WASHINGTON (Reuters) - A Maryland plainclothes detective was killed by a fellow officer in gunfire that erupted when a man with a history of mental illness began shooting outside a police station as his two brothers videotaped the action, authorities said on Monday.
All three brothers were in custody on Monday and were facing murder charges and other counts in the fatal shooting of Prince George’s County Police Officer First Class Jacai Colson, 28, who was off duty when he was hit at 4:30 p.m. on Sunday.
Police said the accused gunman, 22-year-old Michael Ford of Landover, Maryland, appeared ready to die. He recorded his last will and testament on a cell phone just minutes before his two brothers, 21-year-old Malik Ford and 18-year-old Elijah Ford, drove him to police headquarters.
Michael Ford suffered non-threatening gunshot wounds in the incident, police said.
Chief Hank Stawinski said at a Monday afternoon press conference that Ford, who has a history of mental illness, appears to have begun firing at random, aiming at the police building, parked cars and an ambulance.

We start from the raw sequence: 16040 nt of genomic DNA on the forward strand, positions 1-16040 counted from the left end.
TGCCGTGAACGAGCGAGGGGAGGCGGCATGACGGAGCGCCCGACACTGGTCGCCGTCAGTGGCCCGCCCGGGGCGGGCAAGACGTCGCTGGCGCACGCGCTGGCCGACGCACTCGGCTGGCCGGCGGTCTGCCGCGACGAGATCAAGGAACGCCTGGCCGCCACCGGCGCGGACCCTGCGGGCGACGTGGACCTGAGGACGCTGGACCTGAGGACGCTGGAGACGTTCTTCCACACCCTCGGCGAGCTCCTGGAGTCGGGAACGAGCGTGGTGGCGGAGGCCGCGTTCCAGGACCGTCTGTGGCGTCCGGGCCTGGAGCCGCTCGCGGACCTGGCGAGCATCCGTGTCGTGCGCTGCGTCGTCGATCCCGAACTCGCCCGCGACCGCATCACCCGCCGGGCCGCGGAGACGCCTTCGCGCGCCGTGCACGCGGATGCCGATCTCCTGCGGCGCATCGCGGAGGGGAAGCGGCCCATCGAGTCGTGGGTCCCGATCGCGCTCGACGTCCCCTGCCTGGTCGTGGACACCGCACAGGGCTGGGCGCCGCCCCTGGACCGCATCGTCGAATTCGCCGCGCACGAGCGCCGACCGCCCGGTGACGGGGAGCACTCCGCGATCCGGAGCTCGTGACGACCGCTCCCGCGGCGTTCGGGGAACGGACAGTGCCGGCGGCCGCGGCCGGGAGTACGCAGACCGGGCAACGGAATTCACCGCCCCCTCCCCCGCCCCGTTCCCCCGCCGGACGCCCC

Colson fired back almost immediately and ended up drawing fire, giving other officers a chance to get into position, Stawinski said. Preliminary evidence showed he was hit by another officer’s bullet.
“He demonstrated extreme heroism,” the chief said.
At least one of the brothers stood nearby and recorded the gunfight on his phone, police said.
The motive remained unclear, and a visibly angry Stawinski said it was difficult to understand the rationale behind the Fords’ actions.
Four officers, including Colson, discharged their weapons during the gunfight, but Stawinski said he was not yet prepared to identify which officer fired the fatal round.
Malik and Elijah Ford fled the scene shortly after the shooting began but were soon taken into custody.
Colson was a four-year veteran and had been a narcotics detective in Prince George’s County, which borders the District of Columbia.
The shooting came just weeks after two Harford County sheriff’s deputies were shot by a gunman at a restaurant near Baltimore on Feb. 10.
Maryland Governor Larry Hogan ordered flags lowered to half-staff in honor of Colson.
“The first lady and I send our sincere prayers to the family and loved ones of Officer Colson, who made the ultimate sacrifice in service to his fellow citizens and community,” Hogan said in a statement late on Sunday.
U.S. Attorney General Loretta Lynch condemned the attack on Monday as a “heinous act of violence and a cowardly crime.”
Reporting by Ian Simpson in Washington; Additional reporting by Joseph Ax in New York; Editing by Andrea Ricci and Cynthia Osterman